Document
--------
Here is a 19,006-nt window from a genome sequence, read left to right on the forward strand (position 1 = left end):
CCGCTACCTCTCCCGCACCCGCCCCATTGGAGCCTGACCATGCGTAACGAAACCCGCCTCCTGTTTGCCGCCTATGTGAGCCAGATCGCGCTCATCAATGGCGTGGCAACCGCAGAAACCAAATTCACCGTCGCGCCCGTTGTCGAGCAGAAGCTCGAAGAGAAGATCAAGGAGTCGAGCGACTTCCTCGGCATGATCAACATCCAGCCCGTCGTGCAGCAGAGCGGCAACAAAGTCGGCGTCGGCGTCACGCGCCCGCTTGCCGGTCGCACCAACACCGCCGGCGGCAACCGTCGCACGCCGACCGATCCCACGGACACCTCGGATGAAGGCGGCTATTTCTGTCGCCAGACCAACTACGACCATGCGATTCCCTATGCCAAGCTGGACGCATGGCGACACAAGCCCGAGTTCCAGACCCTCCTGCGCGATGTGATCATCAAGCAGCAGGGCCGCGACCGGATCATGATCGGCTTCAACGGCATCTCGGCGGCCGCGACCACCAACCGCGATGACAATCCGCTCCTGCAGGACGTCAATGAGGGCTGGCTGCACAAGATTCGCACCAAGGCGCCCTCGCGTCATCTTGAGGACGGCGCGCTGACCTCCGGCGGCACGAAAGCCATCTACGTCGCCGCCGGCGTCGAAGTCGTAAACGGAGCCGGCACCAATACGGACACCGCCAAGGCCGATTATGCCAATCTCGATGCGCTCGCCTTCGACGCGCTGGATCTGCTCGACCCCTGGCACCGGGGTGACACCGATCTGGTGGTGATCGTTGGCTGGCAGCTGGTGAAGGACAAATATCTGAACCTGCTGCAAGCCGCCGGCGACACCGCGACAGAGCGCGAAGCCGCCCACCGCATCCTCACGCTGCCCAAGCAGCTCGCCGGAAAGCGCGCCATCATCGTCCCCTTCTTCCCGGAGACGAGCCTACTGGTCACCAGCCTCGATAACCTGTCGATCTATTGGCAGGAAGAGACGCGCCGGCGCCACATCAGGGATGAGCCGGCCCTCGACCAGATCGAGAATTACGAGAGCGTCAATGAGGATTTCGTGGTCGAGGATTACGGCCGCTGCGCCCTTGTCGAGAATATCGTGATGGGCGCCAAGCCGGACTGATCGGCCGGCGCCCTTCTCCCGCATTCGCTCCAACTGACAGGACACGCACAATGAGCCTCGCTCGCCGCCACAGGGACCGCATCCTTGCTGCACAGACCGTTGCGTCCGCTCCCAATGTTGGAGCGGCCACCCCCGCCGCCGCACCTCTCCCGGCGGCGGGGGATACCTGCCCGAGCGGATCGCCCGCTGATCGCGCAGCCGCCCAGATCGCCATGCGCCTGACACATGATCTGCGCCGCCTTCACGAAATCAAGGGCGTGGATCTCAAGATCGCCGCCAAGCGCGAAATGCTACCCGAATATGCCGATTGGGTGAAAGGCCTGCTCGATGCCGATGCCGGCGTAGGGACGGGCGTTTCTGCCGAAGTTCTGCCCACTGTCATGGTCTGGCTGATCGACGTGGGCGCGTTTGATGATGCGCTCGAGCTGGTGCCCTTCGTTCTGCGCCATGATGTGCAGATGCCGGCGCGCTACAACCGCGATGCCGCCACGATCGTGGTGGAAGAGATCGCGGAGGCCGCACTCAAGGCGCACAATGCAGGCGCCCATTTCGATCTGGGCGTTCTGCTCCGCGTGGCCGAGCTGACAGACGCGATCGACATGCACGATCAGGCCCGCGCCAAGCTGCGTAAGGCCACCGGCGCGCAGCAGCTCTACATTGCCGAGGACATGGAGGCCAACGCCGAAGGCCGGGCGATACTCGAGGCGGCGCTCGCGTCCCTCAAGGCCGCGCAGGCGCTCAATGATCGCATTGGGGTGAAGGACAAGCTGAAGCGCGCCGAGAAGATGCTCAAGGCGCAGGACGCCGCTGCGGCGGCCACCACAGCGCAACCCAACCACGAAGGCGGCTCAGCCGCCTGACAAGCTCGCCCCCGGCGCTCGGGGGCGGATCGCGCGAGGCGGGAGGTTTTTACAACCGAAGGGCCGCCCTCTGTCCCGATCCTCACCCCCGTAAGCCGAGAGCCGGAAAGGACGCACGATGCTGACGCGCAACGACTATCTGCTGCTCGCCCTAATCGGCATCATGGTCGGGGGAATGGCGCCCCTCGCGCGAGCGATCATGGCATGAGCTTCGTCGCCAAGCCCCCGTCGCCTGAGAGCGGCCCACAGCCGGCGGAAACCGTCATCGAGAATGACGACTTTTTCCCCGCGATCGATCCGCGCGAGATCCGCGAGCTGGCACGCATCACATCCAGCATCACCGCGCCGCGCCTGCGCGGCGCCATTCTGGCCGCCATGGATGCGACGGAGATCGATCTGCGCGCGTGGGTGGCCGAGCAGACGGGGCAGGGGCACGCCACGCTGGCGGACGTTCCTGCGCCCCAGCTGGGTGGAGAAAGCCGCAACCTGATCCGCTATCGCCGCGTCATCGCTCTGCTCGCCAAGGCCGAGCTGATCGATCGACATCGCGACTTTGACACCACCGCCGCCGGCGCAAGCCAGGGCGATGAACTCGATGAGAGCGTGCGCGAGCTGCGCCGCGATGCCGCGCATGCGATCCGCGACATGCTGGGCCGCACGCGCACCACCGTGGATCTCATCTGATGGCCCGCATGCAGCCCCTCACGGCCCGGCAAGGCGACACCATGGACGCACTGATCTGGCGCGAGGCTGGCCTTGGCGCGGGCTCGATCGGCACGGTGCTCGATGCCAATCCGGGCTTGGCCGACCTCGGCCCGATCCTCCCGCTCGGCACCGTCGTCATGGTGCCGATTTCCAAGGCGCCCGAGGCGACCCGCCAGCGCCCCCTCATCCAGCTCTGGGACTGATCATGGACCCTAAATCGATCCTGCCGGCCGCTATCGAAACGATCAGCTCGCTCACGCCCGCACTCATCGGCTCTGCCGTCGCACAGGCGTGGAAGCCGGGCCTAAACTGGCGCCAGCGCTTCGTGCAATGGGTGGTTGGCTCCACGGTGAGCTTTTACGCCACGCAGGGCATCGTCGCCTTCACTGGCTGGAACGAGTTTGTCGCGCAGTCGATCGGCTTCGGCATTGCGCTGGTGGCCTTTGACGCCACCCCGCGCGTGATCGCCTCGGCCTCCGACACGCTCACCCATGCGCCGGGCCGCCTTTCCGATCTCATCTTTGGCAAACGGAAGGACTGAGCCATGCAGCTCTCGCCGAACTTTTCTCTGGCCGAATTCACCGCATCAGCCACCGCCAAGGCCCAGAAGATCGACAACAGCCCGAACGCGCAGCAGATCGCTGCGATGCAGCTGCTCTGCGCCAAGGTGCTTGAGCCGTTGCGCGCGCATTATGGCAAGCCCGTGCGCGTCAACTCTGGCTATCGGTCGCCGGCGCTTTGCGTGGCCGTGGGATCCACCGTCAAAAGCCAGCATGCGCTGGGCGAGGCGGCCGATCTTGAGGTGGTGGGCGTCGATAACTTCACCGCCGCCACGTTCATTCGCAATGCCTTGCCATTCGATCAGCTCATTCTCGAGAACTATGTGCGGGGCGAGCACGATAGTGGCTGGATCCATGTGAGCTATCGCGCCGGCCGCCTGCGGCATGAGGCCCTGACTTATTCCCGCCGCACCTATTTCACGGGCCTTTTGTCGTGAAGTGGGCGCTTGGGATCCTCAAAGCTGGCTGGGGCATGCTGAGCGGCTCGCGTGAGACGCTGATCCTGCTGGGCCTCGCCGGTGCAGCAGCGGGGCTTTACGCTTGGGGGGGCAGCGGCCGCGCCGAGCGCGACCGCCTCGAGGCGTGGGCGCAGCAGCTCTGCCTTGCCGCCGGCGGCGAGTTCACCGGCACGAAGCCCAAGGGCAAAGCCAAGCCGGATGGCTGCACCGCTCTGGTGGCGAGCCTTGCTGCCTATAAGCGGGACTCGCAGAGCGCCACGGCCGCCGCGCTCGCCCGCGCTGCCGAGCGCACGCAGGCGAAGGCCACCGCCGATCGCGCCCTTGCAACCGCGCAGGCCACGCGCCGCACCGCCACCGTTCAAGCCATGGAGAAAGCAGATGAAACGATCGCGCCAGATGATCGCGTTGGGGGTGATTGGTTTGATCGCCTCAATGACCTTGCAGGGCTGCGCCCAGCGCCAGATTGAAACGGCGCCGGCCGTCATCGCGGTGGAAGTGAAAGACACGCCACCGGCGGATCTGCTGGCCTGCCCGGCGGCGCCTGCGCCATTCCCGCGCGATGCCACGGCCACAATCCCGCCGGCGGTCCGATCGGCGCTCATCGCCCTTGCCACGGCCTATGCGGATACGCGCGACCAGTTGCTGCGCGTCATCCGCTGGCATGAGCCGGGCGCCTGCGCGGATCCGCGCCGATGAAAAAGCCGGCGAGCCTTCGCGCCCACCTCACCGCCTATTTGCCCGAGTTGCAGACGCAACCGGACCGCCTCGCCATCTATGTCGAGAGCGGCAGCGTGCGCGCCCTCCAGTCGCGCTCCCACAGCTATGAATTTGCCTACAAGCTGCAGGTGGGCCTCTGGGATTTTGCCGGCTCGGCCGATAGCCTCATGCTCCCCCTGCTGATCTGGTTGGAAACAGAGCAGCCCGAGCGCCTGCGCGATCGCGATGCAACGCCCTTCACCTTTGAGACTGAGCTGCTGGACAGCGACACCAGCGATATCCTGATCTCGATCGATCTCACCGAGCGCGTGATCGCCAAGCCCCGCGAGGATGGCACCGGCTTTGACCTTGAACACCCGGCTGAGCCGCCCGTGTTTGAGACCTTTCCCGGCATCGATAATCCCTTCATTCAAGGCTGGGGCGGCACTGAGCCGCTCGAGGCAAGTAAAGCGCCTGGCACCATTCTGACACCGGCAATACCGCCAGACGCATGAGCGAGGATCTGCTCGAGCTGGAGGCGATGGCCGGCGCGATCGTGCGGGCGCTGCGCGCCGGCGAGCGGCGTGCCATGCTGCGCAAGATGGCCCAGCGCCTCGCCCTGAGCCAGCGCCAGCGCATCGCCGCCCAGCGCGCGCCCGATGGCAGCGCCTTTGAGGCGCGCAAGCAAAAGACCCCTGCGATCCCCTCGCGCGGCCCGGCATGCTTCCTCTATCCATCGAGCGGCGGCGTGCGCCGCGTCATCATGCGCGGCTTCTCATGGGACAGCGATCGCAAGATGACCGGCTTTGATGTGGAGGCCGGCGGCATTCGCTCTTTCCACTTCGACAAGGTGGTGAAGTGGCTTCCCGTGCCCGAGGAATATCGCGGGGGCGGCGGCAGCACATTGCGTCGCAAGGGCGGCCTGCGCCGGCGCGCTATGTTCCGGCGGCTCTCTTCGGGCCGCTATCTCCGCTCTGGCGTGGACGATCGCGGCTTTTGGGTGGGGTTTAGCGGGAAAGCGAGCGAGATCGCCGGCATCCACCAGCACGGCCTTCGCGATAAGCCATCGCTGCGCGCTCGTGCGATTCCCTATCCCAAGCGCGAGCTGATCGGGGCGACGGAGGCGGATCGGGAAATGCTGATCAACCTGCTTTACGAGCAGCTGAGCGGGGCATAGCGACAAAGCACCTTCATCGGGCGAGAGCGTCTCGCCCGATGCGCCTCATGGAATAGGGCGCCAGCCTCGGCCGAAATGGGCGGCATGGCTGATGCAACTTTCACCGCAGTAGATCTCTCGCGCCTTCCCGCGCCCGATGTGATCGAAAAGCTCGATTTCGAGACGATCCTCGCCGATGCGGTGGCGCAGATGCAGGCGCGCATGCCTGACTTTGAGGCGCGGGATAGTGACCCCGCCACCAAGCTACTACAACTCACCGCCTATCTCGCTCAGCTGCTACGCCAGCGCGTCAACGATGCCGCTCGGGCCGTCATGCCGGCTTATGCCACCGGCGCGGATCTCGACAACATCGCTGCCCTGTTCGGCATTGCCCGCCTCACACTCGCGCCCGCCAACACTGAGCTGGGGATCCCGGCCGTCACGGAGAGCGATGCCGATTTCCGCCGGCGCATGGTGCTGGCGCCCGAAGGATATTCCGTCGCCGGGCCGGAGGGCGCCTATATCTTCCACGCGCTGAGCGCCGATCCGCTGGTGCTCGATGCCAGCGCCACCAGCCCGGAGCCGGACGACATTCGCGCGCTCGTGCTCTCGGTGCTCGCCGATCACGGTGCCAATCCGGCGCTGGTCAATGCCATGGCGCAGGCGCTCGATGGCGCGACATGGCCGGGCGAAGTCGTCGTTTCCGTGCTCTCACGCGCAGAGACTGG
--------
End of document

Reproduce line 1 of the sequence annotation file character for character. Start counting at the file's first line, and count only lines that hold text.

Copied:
Here is a 19,006-nt window from a genome sequence, read left to right on the forward strand (position 1 = left end):